I would suggest putting the heat on Ron Mattiussi, City Manager. Alan Newcomb, Infrastructure Division Director, Infrastucture Senior Engineer, Ron Westlake. How about Joel Shaw, Infrastucture Engineering Manager and not to forget the Integrated Transportation Department Manager, Rafael Vularreal. Its not like these employees are new to Kelowna, they're like fixtures at the Hall. If the people aren't satisfied with the road situation, I think this group should take more than a little of the responsibility of the situation. Time to put them out to pasture...........maybe.
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Re: Climate Change Lip Service

Postby techrtr » Nov 8th, 2017, 7:46 am

AlienSoldier wrote:I hate to say it buy the Mayor is right. Just watch as the new highway lanes are filled up within a year or two of being built. Its a common theme that plays out across North America. You build out the highways, people move farther away requiring more vehicles and thus the highway gets gridlocked. You see it in every major city.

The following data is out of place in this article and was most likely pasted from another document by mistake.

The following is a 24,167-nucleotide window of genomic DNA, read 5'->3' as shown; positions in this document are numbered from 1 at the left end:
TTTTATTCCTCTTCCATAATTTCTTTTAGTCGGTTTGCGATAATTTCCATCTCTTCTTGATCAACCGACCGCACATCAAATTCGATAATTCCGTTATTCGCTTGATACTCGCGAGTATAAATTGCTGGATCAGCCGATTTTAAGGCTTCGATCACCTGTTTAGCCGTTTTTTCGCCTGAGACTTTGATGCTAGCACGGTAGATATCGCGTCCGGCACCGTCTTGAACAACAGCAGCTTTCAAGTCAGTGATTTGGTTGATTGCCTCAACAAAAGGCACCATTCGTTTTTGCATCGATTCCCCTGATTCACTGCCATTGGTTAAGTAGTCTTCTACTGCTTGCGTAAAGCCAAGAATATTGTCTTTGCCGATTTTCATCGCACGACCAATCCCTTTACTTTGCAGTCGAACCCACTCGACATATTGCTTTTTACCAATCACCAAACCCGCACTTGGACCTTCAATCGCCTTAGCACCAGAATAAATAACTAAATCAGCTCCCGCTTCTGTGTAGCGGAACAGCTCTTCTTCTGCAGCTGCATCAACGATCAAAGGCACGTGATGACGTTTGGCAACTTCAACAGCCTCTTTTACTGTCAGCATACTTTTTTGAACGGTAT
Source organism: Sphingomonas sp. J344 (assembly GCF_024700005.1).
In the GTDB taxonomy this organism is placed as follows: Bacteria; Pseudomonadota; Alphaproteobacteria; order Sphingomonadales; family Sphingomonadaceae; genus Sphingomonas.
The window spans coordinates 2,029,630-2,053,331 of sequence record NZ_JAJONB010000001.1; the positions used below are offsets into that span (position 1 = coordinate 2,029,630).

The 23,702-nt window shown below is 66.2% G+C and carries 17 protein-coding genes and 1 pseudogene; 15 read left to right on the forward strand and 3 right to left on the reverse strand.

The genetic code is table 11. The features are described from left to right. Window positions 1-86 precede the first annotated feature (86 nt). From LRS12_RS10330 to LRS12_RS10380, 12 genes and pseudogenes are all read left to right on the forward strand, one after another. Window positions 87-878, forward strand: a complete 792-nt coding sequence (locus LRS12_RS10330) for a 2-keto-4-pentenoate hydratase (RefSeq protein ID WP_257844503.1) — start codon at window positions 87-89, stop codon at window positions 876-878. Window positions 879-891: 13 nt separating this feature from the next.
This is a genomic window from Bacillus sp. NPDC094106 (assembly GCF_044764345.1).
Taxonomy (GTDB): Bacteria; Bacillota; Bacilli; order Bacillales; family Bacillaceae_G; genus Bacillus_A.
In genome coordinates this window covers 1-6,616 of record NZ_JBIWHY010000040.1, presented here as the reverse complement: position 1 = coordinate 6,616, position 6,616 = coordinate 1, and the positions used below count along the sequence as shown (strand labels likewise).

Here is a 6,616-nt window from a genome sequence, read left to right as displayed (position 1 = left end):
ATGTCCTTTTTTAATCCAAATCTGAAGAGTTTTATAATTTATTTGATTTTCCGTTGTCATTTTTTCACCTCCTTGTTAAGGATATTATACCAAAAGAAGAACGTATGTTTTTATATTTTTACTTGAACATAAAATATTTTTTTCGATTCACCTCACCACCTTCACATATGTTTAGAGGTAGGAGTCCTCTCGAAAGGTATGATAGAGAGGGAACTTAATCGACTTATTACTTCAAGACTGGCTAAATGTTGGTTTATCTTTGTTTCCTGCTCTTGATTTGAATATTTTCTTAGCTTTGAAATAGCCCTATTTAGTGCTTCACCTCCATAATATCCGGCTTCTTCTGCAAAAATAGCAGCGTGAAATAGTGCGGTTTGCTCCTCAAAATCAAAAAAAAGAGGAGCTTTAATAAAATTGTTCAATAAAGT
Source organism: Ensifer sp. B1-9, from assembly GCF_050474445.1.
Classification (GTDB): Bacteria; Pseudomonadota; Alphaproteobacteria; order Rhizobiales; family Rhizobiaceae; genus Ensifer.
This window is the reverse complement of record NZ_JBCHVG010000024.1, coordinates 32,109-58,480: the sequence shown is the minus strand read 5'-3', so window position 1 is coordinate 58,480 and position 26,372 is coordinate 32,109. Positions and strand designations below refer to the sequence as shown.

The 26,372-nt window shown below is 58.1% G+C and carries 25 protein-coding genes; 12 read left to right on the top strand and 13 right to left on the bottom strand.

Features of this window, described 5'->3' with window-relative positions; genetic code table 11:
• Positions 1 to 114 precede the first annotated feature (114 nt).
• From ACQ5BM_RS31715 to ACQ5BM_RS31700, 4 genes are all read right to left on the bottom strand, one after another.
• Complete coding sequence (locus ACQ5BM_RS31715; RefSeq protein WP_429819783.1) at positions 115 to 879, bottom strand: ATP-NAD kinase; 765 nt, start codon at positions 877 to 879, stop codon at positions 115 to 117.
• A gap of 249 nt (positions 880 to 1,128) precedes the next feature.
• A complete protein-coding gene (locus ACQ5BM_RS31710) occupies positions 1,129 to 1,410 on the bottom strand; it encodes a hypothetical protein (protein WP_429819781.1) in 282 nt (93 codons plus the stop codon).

The Mayor could lead by example however. He could develop a transportation plan, create "green zones" so that buildings don't expand ever outwards. Connect bike lanes across Kelowna and even toll the bridge if need be.

People's habits can be changed, but a monetary factor helps adjust it. A good example of this is the plastic bag tax in most cities. Stores saw bag use drop by 70% once the 5 cents were added.


That might be true to a point but the fact is, Kelowna is one of the most rapidly growing cities in Canada. If no road improvements were made here they would rapidly get completely clogged with traffic because the people moving into the new developments going up everywhere aren't going to ride their bikes to the store or to work.

12 years or so ago, there was a four way stop at the intersection of DeHard and Gordon. It was sufficient. Then they started building all of those developments up in the South Slopes. Now at certain times of day, driving along Gordon Drive is a real PITA. The increased traffic has nothing to do with better roads, it has everything to do with massive development.

I have a vehicle sitting uninsured on my driveway. Better roads aren't going to make me run out and insure it and put it back on the road - dramatically lower insurance rates might though.

About transit in Kelowna, I tried to take the bus to work. It once took me two hours to get from Springfield Rd. (Home Hardware area) to the Lower Mission. I gave up on transit after that. I probably could have walked home faster.